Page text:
This is my one absolute must stop for a trip to the Bay Area and beyond in February.

You’ll love it! Great selection of plants displayed in a unique way.


don January 10, 2010, 12:25 pm

these look intriguing. I can picture having some hanging around, adding color and character.

Thanks for sharing

Gail January 10, 2010, 5:46 pm

Love them! I wonder how easily they will attach to brick walls? gail

Gail. Check out the online tutorials. Installation is addressed.


Fern January 11, 2010, 1:48 am

I love these in principle, but I’ve never lived anywhere that allowed holes to made in the exterior of the building. Kind of stinks, because apartment and condo gardeners would be the ones who need the extra space the most. But no landlord is going to allow tenants to take a drill to their building, and my condo complex doesn’t allow any exterior mods either.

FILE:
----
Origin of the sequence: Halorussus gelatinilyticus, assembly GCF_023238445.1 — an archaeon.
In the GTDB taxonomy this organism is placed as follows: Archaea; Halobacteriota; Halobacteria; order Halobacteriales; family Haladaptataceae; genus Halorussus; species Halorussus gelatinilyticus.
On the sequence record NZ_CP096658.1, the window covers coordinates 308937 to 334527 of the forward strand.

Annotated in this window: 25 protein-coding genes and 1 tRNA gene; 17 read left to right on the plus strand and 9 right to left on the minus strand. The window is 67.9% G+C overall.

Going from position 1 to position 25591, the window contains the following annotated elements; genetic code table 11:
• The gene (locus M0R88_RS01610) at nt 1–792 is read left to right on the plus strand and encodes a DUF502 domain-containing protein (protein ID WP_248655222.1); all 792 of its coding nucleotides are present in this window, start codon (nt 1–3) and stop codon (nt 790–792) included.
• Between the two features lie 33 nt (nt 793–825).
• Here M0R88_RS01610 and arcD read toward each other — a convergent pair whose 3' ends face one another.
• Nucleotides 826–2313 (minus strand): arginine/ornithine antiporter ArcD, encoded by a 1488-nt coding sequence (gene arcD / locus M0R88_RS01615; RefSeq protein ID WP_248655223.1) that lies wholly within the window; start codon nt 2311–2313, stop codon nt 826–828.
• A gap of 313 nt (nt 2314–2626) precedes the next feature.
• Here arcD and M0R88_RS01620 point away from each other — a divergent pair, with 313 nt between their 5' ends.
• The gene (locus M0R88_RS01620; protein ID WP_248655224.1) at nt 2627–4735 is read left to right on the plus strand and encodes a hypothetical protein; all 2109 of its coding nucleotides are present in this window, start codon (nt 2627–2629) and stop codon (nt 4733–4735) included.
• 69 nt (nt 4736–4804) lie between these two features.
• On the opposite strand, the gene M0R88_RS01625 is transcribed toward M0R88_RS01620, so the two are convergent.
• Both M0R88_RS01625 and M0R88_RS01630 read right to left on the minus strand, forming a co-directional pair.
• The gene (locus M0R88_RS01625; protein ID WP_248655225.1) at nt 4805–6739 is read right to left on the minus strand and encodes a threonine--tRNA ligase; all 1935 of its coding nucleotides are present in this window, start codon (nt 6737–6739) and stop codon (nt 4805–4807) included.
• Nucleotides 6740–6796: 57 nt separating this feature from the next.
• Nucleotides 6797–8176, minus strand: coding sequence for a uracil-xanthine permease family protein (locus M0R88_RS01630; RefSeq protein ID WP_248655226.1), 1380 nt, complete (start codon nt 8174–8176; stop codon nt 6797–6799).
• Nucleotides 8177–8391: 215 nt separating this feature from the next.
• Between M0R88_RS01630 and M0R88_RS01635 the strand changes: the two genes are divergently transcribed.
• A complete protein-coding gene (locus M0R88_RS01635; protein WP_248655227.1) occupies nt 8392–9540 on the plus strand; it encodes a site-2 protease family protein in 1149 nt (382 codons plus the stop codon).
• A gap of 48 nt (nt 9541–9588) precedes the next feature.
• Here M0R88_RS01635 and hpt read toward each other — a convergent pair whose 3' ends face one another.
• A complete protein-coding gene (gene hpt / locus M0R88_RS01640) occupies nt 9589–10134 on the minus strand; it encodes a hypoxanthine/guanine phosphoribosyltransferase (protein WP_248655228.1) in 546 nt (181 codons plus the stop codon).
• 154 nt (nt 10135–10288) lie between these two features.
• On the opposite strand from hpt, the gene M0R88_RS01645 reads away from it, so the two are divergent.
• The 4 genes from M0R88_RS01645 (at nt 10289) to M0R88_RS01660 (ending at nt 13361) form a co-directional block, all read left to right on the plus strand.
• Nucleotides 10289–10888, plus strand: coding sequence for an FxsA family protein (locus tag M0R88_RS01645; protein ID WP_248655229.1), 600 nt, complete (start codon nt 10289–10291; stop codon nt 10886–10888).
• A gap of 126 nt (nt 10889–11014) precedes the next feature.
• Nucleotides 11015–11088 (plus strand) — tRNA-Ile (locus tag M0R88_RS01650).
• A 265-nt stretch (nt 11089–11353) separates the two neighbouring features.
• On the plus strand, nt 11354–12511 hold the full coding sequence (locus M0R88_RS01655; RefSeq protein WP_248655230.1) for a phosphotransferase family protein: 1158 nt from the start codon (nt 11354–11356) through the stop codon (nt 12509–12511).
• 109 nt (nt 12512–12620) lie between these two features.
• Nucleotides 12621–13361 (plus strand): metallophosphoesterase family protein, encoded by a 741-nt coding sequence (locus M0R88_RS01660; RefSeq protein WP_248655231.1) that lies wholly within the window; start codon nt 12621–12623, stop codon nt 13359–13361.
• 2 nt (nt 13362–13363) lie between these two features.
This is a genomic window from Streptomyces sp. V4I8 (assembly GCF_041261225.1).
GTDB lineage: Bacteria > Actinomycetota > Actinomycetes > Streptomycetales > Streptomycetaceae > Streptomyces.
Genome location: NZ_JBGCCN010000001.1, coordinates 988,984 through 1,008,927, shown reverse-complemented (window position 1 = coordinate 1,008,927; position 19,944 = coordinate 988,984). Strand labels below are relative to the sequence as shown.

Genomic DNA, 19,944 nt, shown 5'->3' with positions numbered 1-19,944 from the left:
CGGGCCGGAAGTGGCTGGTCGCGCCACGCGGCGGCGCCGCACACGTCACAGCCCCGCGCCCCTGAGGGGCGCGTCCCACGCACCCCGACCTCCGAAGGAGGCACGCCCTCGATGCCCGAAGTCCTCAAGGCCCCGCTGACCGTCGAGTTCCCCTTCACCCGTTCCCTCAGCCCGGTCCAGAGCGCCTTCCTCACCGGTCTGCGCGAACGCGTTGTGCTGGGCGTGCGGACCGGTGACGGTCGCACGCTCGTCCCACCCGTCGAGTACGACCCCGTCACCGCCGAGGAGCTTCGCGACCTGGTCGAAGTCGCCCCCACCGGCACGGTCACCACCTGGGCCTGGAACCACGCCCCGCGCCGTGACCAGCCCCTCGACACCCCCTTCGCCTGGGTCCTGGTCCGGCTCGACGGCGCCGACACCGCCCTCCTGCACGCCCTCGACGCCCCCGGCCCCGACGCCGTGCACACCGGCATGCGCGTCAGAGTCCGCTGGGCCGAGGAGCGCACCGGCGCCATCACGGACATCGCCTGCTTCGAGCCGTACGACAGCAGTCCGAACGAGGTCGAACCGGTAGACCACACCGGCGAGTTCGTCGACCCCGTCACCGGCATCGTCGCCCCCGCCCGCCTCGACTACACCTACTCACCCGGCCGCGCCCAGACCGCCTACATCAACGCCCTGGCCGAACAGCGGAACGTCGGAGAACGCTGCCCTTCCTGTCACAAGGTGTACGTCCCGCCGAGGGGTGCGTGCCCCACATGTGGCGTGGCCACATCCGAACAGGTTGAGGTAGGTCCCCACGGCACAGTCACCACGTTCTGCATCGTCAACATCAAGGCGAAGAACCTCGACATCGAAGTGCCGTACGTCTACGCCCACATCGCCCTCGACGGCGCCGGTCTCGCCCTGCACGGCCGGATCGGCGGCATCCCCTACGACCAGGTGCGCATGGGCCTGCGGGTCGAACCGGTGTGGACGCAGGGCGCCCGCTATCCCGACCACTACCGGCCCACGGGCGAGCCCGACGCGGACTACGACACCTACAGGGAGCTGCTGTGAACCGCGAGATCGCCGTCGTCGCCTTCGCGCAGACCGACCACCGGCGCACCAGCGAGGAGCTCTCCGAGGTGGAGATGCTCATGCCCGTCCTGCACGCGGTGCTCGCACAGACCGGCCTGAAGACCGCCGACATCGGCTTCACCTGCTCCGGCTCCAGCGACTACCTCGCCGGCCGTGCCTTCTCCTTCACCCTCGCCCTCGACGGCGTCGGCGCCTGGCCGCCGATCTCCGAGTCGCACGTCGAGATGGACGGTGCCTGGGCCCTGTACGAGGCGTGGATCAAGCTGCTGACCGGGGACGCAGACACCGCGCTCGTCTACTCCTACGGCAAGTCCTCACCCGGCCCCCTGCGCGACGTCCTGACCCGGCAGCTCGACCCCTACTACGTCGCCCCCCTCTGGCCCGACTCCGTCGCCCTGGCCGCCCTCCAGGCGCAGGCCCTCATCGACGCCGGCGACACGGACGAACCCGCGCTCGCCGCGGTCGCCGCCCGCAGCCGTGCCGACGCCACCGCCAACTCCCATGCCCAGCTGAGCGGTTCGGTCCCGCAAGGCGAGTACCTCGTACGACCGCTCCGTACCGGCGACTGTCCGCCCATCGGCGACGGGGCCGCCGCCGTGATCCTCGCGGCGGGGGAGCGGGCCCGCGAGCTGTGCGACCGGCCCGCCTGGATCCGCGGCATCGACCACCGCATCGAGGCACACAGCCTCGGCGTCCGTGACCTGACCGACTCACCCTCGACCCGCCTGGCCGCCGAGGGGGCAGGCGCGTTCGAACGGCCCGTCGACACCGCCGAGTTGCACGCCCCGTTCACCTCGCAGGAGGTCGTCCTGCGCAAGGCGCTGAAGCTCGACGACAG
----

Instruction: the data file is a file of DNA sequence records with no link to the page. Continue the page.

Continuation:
Fern. Check out the instructional video. Near the end they address ‘saddle-back’ style. Essentially attaching pockets back-to-back and draping them over a balcony railing.


Scott Calhoun January 11, 2010, 2:20 pm

Adam, I’m planning on making an agave wall with these comprised of cliff-dwelling species. I’ll report back. Great post. I visited Flora Grubb last spring and I’m still thinking about ideas I got.

Scott. I’m envious you live in a climate where you can have a wall of Agave. I’ll be anxious to see photos and hear of your experience.


Felicity Waters February 3, 2010, 1:55 am

what a great plant mix

Cindy Compton March 18, 2010, 11:18 pm

Just be careful watering Woolly Pockets with sheet rock walls! I overwatered mine (over the lip) and it dripped onto my sheet rock wall and did quite a bit of damage to the wall – had to replace the sheetrock, repaint, etc. My fault I guess, just be watchful…